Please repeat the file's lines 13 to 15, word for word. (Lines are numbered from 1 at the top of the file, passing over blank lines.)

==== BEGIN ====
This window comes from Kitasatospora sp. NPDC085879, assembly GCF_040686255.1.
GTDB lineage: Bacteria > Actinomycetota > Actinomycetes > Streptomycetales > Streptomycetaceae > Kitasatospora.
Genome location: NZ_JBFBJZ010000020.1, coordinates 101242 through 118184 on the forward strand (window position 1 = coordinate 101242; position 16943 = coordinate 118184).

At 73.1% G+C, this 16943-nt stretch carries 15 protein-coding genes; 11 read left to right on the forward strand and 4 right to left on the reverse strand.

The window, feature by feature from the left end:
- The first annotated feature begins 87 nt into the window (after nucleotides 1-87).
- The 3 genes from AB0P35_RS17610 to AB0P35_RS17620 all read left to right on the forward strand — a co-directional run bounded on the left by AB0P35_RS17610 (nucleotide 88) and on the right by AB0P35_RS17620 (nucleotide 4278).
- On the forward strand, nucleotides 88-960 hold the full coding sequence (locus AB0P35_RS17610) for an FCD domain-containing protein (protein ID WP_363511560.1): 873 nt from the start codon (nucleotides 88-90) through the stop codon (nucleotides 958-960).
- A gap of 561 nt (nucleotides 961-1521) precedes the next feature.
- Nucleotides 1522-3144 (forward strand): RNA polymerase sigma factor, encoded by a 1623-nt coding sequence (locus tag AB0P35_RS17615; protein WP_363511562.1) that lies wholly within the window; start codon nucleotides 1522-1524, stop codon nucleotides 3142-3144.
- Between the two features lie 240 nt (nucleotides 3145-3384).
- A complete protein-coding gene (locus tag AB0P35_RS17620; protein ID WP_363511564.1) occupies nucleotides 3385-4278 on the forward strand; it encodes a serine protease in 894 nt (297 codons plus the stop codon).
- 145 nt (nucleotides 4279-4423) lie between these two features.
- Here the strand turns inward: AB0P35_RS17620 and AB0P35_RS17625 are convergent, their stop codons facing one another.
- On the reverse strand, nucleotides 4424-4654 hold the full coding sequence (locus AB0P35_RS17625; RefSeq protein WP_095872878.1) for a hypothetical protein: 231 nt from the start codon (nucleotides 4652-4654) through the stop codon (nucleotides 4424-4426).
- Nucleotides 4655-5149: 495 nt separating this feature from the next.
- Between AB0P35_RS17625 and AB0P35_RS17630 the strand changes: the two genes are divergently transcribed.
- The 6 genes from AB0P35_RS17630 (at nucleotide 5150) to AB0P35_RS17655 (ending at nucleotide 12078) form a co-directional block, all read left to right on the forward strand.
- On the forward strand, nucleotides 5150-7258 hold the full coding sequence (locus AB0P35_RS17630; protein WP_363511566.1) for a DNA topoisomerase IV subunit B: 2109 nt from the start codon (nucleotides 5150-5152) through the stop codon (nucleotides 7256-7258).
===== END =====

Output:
- 145 nt (nucleotides 4279-4423) lie between these two features.
- Here the strand turns inward: AB0P35_RS17620 and AB0P35_RS17625 are convergent, their stop codons facing one another.
- On the reverse strand, nucleotides 4424-4654 hold the full coding sequence (locus AB0P35_RS17625; RefSeq protein WP_095872878.1) for a hypothetical protein: 231 nt from the start codon (nucleotides 4652-4654) through the stop codon (nucleotides 4424-4426).